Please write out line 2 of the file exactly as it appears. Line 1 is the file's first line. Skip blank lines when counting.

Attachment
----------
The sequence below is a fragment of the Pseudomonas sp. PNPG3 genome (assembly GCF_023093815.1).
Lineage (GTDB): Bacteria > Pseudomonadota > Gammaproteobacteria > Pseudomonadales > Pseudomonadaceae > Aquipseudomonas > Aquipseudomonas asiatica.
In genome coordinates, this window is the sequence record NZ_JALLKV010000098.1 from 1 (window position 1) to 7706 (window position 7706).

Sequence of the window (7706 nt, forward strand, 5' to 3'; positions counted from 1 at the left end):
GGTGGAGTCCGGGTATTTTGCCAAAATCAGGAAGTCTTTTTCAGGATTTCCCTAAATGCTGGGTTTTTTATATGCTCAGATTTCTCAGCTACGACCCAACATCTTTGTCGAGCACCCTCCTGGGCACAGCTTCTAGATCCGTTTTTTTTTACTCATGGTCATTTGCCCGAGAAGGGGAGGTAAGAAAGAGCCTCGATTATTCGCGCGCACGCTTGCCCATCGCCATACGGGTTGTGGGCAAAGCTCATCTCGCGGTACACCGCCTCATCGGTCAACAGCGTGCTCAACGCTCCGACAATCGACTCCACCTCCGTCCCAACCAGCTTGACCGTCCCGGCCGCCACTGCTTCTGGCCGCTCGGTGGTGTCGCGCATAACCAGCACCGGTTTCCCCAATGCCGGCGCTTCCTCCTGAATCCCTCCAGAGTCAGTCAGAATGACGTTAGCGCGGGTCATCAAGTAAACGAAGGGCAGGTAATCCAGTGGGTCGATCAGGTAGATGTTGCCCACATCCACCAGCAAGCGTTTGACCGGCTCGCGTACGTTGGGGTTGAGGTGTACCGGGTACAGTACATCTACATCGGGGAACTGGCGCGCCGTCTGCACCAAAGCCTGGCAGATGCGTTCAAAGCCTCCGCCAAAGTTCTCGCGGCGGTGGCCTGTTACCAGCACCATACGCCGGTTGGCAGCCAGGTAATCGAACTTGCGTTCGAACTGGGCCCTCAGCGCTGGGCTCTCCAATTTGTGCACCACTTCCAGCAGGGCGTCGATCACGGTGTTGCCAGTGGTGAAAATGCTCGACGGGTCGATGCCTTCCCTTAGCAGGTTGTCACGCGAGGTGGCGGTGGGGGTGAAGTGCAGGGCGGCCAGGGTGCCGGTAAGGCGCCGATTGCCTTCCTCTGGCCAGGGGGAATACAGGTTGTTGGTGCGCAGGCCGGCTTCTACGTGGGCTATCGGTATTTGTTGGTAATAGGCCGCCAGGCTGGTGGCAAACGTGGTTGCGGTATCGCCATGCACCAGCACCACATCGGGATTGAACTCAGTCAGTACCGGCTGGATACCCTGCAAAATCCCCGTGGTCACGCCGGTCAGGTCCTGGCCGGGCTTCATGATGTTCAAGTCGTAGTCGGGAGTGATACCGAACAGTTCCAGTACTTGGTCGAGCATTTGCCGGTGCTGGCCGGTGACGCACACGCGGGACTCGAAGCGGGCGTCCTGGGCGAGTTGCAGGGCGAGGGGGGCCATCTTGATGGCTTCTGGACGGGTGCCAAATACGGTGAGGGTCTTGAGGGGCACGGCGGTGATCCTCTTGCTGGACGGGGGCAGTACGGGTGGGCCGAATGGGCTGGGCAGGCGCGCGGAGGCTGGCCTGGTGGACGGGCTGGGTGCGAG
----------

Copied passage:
Lineage (GTDB): Bacteria > Pseudomonadota > Gammaproteobacteria > Pseudomonadales > Pseudomonadaceae > Aquipseudomonas > Aquipseudomonas asiatica.